Virtual diabetes research

ADA and Entelos open access to in silico testing with virtual mice

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ALEXANDRIA, Va.—The American Diabetes Association (ADA) and Entelos Inc., a biotechnology company specializing in predictive biosimulation, are opening their doors to allow the research public to test-drive their in silico diabetes research center capabilities and Entelos' virtual mice testing platform.

For nearly three years, ADA and Entelos have collaborated on the development of a Type 1 Diabetes PhysioLab platform, a large-scale, computer-based mathematical model of the non-obese diabetic (NOD) mouse, which is the simulation engine behind Realab for type 1 diabetes. The technology has been available for use by researchers at pharmaceutical companies, but the ADA and Foster City, Calif.-based Entelos recently announced they will give ADA members free access to it, enabling them to investigate the onset, progression and treatment of diabetes. Non-member researchers will also be able to access the platform for a fee.

"We decided that because type 1 diabetes is still a complex issue, we should broaden access to the technology being used by pharmaceutical companies in a proprietary manner to the research public," says Scott Campbell, VP of research at the ADA. "We're trying to get researchers interested in it and thinking outside of the box. The open access to the pared-down model allows them to try the technology and determine if it will benefit them. If they find it valuable, they can generate an agreement to work with Entelos on the full version."

Entelos' PhysioLab captures the physiology of pancreatic cell autoimmunity and tolerance from birth until disease onset. Virtual NOD mice are constructed using equations that mathematically represent cellular functions and biochemical interactions in tissues critical for the pathogenesis of type 1 diabetes. Functions at the biochemical and cellular levels are integrated and quantitatively linked via mathematical equations, making simulation and prediction of biological outcomes possible.

The Realab Web-based tool facilitates the design and submission of experiments and clinical protocols. Once a Realab protocol is submitted, simulation results are available in Realab within 24 hours for later analysis at the user's convenience. Researchers can visualize the predicted outcome of the Realab protocol using graphs and other tools to investigate the underlying biological mechanisms responsible for each predicted outcome.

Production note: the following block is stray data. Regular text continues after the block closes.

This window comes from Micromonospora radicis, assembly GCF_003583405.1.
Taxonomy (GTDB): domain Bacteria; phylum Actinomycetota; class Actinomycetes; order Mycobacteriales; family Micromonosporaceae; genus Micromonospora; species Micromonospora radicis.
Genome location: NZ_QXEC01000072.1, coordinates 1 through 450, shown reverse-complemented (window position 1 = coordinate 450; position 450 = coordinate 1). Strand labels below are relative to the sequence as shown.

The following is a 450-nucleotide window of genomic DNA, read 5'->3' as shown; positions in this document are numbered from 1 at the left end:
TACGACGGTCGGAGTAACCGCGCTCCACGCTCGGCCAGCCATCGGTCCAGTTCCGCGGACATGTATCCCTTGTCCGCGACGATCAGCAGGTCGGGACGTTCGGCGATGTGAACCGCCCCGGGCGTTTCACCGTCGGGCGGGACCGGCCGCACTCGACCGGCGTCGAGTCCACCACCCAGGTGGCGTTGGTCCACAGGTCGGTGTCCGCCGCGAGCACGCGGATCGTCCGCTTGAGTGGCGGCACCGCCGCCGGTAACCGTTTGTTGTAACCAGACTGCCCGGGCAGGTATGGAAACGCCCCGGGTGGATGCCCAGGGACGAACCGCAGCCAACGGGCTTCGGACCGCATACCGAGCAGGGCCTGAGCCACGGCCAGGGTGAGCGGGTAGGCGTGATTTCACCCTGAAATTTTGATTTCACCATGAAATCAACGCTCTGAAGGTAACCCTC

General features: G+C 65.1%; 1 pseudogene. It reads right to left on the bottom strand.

Entelos CEO and President James Karis says the increased access to Realab may enhance researchers' capabilities to rapidly test virtual mice and patients using fewer animals, run more decisive clinical trials, and save time and money.

"One of the greatest disappointments for the pharmaceutical industry is having experimental compounds that show early promise in animals that later fail miserably when tested in humans," Karis says. "Scientific teams at Entelos discovered subtle but important differences between species that can have a big impact on interpreting results of animal studies and on designing clinical trials. Our models and predictive platforms help to better translate results and design experiments to make animal studies more meaningful and relevant for finding effective medicines for patients."

Although in silico research has not yet seen widespread adoption, Campbell sees the increased access to Realab as an opportunity to show researchers that the traditional research paradigm can be changed. He adds that ADA and Entelos are hoping to further their collaboration by building an in silico biosimulation of a NOD mouse and morphing it into a predictive human model.

"The time is right for people to buy into this concept," he says. "Opening access to this technology may help people see that you can indeed build a model of a biochemical or metabolical system that allows you to conduct virtual experiments. The technology won't replace clinical trials or animal research, but it can be used as a tool to supplement it."

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